The students behind this report are:

Anna Gabriela Buslowska (anbus17), Andrzej Omieljanowicz (anomi17), & Anne Katrine K. Egsvang (anegs12)

University of Southern Denmark

8th May 2018

Content

  1. Introduktion
    1. Warehouse setup
      1. Track 1
      2. Track 2
    2. Line-following entity
      1. Behaviour and functions
      2. Actions
      3. Sensors
  2. Methods and Materials
    1. Methods
    2. Meterials
  3. Results
    1. Line navigation code
  4. Discussion
  5. References


1. Introduction

The line based navigation consists of warehouse setup with two environments. A basic line-following robot has been designed for the purpose of detecting waypoints and following routes in these environments. A detailed description of each environment (track) is presented below.

Warehouse setup

Figure 1. Set up of a warehouse

On the Figure 1 the map and description of  distinctive points of the warehouse are presented. Line based navigation takes place on both tracks (track 1 and track 2). Track 1 is for the fetch bot and Track 2 is for the delivery bot. The whole process should look like this:

  1. The fetch bot receives the information which object is needed (Communication group)
  2. The line following starts (Line following group)
  3. Once the color sensor detects the marker it stops the line following (Marker group)
  4. Grabbing module grasp the object (Grabbing group)
  5. Line following starts again
  6. Once the color sensor detect the drop off marker it stops the line following
  7. Grabbing module lose the object
  8. Crane transport the object from track one to track two onto the deliver agent
  9. Delivery agents stops same as fetch bot (marker based)
  10. Delivery agent deliver the object to goal/delivery point

Track 1

In this environment one line-following entity works as fetch robot that:

  1. Moves to a needed object (blue [BO], green [GO] or red [RO]). Location of objects is known and marked with markers of the same color as the object.
  2. Next the robot retrieves/picks the needed object.  
  3. Transports the object to the drop off point [DP] where crane transport the object from Track 1 to Track 2 onto a delivery robot.

Track 2

Second environment has another line-following entity transporting the object from pick up point [PP] to the final destination [GP]. Similarly to first track the characteristic point are marked with a markers. Algorithm of a movement is as follows:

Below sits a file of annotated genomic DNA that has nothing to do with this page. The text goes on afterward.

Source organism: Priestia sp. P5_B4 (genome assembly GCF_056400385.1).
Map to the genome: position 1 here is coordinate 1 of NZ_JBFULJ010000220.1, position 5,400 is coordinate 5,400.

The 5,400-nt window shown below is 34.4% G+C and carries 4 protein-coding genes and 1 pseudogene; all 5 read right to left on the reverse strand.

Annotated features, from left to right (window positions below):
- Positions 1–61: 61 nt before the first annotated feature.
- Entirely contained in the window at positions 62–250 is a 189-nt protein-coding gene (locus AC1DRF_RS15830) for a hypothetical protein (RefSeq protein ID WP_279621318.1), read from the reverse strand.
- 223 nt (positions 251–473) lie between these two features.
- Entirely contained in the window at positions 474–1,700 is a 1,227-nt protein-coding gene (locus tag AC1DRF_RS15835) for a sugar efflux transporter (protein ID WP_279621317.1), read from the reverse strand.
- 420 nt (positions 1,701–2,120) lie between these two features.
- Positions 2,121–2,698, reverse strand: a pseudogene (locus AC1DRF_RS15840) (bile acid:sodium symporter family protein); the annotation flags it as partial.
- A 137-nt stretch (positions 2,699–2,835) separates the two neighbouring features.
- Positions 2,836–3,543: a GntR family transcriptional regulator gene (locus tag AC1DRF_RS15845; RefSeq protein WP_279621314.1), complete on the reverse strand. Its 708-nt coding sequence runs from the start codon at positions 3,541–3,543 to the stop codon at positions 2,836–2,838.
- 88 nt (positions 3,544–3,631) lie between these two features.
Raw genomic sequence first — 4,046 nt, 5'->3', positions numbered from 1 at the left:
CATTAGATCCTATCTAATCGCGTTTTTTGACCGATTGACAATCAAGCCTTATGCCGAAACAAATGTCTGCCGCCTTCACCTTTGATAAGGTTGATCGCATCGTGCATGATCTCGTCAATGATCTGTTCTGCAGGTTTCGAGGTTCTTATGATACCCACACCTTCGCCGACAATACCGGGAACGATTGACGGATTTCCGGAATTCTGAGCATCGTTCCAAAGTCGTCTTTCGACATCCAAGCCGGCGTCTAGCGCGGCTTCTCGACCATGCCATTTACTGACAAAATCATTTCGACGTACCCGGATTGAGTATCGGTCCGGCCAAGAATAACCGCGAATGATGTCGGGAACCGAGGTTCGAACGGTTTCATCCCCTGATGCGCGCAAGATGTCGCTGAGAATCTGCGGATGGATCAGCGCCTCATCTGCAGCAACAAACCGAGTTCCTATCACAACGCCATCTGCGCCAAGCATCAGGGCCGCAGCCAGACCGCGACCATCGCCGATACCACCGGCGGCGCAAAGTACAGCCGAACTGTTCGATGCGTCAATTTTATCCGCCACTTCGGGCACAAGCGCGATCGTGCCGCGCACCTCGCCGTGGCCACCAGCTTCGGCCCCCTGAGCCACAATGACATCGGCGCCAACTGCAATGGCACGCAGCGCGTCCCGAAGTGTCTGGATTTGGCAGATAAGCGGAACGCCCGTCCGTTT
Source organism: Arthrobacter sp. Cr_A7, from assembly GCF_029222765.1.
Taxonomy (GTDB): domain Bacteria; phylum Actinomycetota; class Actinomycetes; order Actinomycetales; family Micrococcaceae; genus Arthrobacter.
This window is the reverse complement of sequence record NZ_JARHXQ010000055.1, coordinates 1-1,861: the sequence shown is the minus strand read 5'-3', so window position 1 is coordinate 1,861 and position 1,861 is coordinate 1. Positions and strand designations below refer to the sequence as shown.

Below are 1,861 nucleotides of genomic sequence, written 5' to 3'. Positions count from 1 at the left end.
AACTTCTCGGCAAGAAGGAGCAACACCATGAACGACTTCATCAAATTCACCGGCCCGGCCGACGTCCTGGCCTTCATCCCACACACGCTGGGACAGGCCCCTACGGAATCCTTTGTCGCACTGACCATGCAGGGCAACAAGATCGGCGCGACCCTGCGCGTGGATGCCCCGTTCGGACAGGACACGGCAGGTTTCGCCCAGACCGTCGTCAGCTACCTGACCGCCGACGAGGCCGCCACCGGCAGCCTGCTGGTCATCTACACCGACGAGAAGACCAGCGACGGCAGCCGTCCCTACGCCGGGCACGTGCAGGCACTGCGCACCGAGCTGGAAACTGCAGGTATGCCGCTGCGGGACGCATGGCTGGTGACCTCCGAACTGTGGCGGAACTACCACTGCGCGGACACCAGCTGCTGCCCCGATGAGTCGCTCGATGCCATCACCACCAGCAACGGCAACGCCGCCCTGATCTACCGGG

1. Delivery bot stop in pick up location where crane puts the object onto the delivery bot.
  2. Next delivery bot moves to delivery point where a person retrieves the object.
  3. Delivery bot returns to pick up point

Line-following entity

In this section a description of designing and construction the Lego NXT robot/base for the line-following entity of the multi-agent system is presented. The line-following base is designed with the least possible complexity in order to avoid possible errors for the entity  such as driving off the the track. A more detailed description is presented below.

Behaviour and functions

The line-following entity has simple functions/behaviours. The goal has been to cooperate with other modules without problems. That is why line-following function was design to run in a “background”, meaning having the program responsible for line-following as a non-noticeable one in normal work of the robot. Detailed behaviors and functions that the line-following entity provides are listed below:

  1. Stable, firm and universal base for other modules. It include a plane where other modules can be attached.
  2. Keeping the base as simply as possible, not using any odd shaped LEGO bricks.
  3. Proper interpretation of sensor readings and responding to them in according programmed behavior.

Actions

The most important action that the line-following base has to perform is the line-following ability. In order to achieve this, a line sensor (presented in section 1.2.3) has been attached and an algorithm with a use of PID controller (presented in section 2.1) has been  made. A constructed base is simple and easy to modify in order to adjust to other modules. The smallest number of odd shaped LEGO ricks has been selected in order to be able to build many copies of the same device. The base is visible on figure 2 and the list of action is presented below:

  1. Modularity
  2. Simplicity
  3. Line-following ability  

Figure 2. The line following base (a) Side view (b) Corner view

Sensors